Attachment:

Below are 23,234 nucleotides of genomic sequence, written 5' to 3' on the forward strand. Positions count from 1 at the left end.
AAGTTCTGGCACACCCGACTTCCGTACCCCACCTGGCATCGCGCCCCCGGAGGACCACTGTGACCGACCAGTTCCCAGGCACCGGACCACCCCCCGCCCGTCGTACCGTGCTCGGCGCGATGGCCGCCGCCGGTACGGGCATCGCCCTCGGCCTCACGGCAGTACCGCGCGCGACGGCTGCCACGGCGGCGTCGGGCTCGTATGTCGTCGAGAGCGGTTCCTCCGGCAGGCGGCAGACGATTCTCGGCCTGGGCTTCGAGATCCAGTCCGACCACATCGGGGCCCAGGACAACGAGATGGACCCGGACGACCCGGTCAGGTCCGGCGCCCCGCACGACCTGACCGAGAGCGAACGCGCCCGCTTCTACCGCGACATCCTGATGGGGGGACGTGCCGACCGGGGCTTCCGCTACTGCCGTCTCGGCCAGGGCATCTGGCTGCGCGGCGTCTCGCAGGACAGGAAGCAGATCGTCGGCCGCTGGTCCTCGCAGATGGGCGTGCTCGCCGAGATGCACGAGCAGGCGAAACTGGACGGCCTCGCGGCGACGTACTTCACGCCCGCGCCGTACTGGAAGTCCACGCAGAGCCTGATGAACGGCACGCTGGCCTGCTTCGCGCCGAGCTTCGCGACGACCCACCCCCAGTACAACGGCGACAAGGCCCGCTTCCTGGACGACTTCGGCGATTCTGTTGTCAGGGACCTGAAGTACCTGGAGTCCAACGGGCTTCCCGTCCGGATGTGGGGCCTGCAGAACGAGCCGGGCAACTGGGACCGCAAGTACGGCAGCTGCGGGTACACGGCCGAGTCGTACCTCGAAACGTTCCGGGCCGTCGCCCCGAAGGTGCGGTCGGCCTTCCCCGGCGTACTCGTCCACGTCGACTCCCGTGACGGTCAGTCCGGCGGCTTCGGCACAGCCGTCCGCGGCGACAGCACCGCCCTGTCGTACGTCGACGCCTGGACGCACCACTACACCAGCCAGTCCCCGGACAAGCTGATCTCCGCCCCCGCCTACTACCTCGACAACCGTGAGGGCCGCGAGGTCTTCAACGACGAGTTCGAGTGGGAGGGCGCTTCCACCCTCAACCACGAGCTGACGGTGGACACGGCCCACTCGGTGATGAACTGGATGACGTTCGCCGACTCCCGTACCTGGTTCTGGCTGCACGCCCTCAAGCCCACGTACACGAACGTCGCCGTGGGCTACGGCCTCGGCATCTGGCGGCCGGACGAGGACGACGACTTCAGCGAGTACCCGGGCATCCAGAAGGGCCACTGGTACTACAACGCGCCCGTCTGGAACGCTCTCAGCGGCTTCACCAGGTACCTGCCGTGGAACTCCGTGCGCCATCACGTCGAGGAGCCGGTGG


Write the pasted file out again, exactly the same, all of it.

Below are 23,234 nucleotides of genomic sequence, written 5' to 3' on the forward strand. Positions count from 1 at the left end.
AAGTTCTGGCACACCCGACTTCCGTACCCCACCTGGCATCGCGCCCCCGGAGGACCACTGTGACCGACCAGTTCCCAGGCACCGGACCACCCCCCGCCCGTCGTACCGTGCTCGGCGCGATGGCCGCCGCCGGTACGGGCATCGCCCTCGGCCTCACGGCAGTACCGCGCGCGACGGCTGCCACGGCGGCGTCGGGCTCGTATGTCGTCGAGAGCGGTTCCTCCGGCAGGCGGCAGACGATTCTCGGCCTGGGCTTCGAGATCCAGTCCGACCACATCGGGGCCCAGGACAACGAGATGGACCCGGACGACCCGGTCAGGTCCGGCGCCCCGCACGACCTGACCGAGAGCGAACGCGCCCGCTTCTACCGCGACATCCTGATGGGGGGACGTGCCGACCGGGGCTTCCGCTACTGCCGTCTCGGCCAGGGCATCTGGCTGCGCGGCGTCTCGCAGGACAGGAAGCAGATCGTCGGCCGCTGGTCCTCGCAGATGGGCGTGCTCGCCGAGATGCACGAGCAGGCGAAACTGGACGGCCTCGCGGCGACGTACTTCACGCCCGCGCCGTACTGGAAGTCCACGCAGAGCCTGATGAACGGCACGCTGGCCTGCTTCGCGCCGAGCTTCGCGACGACCCACCCCCAGTACAACGGCGACAAGGCCCGCTTCCTGGACGACTTCGGCGATTCTGTTGTCAGGGACCTGAAGTACCTGGAGTCCAACGGGCTTCCCGTCCGGATGTGGGGCCTGCAGAACGAGCCGGGCAACTGGGACCGCAAGTACGGCAGCTGCGGGTACACGGCCGAGTCGTACCTCGAAACGTTCCGGGCCGTCGCCCCGAAGGTGCGGTCGGCCTTCCCCGGCGTACTCGTCCACGTCGACTCCCGTGACGGTCAGTCCGGCGGCTTCGGCACAGCCGTCCGCGGCGACAGCACCGCCCTGTCGTACGTCGACGCCTGGACGCACCACTACACCAGCCAGTCCCCGGACAAGCTGATCTCCGCCCCCGCCTACTACCTCGACAACCGTGAGGGCCGCGAGGTCTTCAACGACGAGTTCGAGTGGGAGGGCGCTTCCACCCTCAACCACGAGCTGACGGTGGACACGGCCCACTCGGTGATGAACTGGATGACGTTCGCCGACTCCCGTACCTGGTTCTGGCTGCACGCCCTCAAGCCCACGTACACGAACGTCGCCGTGGGCTACGGCCTCGGCATCTGGCGGCCGGACGAGGACGACGACTTCAGCGAGTACCCGGGCATCCAGAAGGGCCACTGGTACTACAACGCGCCCGTCTGGAACGCTCTCAGCGGCTTCACCAGGTACCTGCCGTGGAACTCCGTGCGCCATCACGTCGAGGAGCCGGTGG